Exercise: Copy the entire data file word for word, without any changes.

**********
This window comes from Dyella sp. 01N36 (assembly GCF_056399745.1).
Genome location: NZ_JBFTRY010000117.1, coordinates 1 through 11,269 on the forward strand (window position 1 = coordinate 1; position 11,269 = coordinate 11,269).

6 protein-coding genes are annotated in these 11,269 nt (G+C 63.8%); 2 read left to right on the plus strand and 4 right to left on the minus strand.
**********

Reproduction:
This window comes from Dyella sp. 01N36 (assembly GCF_056399745.1).
Genome location: NZ_JBFTRY010000117.1, coordinates 1 through 11,269 on the forward strand (window position 1 = coordinate 1; position 11,269 = coordinate 11,269).

6 protein-coding genes are annotated in these 11,269 nt (G+C 63.8%); 2 read left to right on the plus strand and 4 right to left on the minus strand.